Remarks by Angel Gurría
17 October 2017, London, UK
(as prepared for delivery)
Ladies and gentlemen,
It is a great pleasure to present the OECD’s 2017 Economic Survey of the United Kingdom.
When I presented our last Survey of the UK in 2015, the UK’s annual GDP growth was, at 2.3%, the strongest among G7 countries.
In April 2016, I presented our study on the economic impact of Brexit. An impact which is materialising gradually: GDP growth stood at 1.8% in 2016, and in the first half of this year annualised growth fell to only 1%, making it the weakest in the G7. Our Survey predicts a similar rate of growth in 2018.
The UK’s preparation for Brexit in 2019 is creating big uncertainties, and will continue to weigh on the economy, at least until those uncertainties are resolved.
It will be crucial that the UK and the EU maintain the closest economic relationship possible. This applies to the trade of goods and services, but also to the movement of labour, from which the UK has benefitted so much.
Despite this slowdown, the UK’s labour market has performed remarkably well. Unemployment is now lower than before the crisis, and the employment rate is the highest on record. Real wages, however, are on a downward trend.
Macroeconomic policies should continue to support the economy during this difficult period of negotiations. So far, monetary and fiscal policies have done a good job in countering headwinds.
Fiscal policy has been very flexible. Automatic stabilisers have continued to operate in full, the fiscal stance has been relaxed, and new buffers have been created to absorb future shocks. Fiscal policy should remain pro-active and the UK should implement productivity-enhancing initiatives on investment should growth weaken significantly in the run-up to Brexit.
Brexit is consuming a lot of energy, but it should not distract attention from long-standing challenges faced by the UK, such as sluggish labour productivity. Labour productivity growth has underperformed across the OECD for more than a decade. But there is also a large gap in the UK relative to other countries.
Chancellor, as you pointed out in your Autumn Statement last year, I quote: “it takes a German worker 4 days to produce what we make in 5”. A similar statement could also be made about Dutch, Danish, French, or American workers, who are also more productive.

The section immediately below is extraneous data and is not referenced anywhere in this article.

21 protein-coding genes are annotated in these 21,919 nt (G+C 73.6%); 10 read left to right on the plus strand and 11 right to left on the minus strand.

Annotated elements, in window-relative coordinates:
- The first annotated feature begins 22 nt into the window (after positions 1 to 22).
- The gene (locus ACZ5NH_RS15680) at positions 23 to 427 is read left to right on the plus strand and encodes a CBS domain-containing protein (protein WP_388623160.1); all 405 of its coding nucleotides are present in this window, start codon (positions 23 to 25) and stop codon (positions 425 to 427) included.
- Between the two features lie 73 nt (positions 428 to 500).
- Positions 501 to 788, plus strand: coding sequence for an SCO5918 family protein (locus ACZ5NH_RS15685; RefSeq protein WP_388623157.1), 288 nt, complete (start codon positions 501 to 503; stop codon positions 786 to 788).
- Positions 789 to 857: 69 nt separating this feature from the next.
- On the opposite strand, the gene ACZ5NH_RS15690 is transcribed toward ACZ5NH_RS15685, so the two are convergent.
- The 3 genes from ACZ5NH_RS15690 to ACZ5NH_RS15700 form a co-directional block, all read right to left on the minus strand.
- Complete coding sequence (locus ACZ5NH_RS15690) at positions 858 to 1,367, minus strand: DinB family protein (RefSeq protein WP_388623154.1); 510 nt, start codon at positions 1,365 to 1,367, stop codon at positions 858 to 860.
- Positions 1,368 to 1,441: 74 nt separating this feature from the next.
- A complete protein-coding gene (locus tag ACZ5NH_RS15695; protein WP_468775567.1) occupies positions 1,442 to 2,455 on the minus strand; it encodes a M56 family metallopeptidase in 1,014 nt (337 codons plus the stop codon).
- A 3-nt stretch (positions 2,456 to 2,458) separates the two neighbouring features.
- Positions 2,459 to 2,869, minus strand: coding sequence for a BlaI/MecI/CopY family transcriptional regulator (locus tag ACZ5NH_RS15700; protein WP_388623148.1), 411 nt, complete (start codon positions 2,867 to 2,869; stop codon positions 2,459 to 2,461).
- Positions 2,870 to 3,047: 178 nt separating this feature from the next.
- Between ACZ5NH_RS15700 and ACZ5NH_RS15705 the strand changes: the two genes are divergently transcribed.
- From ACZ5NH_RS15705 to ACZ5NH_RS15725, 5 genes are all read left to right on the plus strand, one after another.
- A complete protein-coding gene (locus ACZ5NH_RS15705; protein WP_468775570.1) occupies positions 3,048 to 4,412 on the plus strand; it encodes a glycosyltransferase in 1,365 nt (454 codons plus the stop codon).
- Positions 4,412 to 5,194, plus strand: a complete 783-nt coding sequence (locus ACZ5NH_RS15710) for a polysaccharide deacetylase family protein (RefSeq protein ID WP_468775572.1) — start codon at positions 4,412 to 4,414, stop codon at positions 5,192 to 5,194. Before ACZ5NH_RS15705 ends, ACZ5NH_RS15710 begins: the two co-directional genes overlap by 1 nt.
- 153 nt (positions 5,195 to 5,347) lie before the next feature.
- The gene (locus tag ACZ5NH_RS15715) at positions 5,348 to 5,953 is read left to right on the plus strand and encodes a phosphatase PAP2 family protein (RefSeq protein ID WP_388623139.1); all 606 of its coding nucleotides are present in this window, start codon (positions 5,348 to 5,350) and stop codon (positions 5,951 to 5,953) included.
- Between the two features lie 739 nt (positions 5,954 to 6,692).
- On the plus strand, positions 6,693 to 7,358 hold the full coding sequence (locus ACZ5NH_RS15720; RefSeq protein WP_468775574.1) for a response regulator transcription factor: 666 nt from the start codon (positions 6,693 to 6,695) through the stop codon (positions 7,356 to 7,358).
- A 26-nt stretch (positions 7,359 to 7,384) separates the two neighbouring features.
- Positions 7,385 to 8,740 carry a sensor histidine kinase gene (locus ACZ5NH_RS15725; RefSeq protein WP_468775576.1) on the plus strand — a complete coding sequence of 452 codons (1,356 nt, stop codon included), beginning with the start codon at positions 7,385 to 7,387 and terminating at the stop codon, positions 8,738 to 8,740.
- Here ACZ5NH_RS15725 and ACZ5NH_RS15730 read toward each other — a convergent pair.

The UK faces important regional differences. The South, and in particular London, is very productive, while the North lags behind. While many people have jobs, over one quarter of them have low skills, which holds back their productivity, and in turn their wage growth.
I am pleased that the UK government is working to develop a modern industrial strategy. This is timely, and should help tackle the North-South productivity divide that I have just described.
We need to find ways of boosting local and regional transport infrastructure, research and development, housing and skills. Devolution will also continue to play a role in tailoring policies and creating larger economic hubs, such as the Northern Powerhouse or the Midlands Engine.
Investment in education and skills is essential to help the poorest households and promote social mobility. Improving job quality is another challenge. Job security needs to be enhanced for workers on zero-hours contracts, and self-employment should be limited to truly independent entrepreneurs.
Chancellor, dear colleagues,
The UK will face challenging times ahead. But we should not lose sight of the tremendous progress that it has made in the aftermath of the world’s economic crisis. The UK economy has shown resilience and an underlying dynamism, and the UK has shown itself capable of adapting and innovating. Looking ahead, count on the OECD to continue to work with the UK, and for the UK as it designs, develops and delivers Better Policies for Better Lives.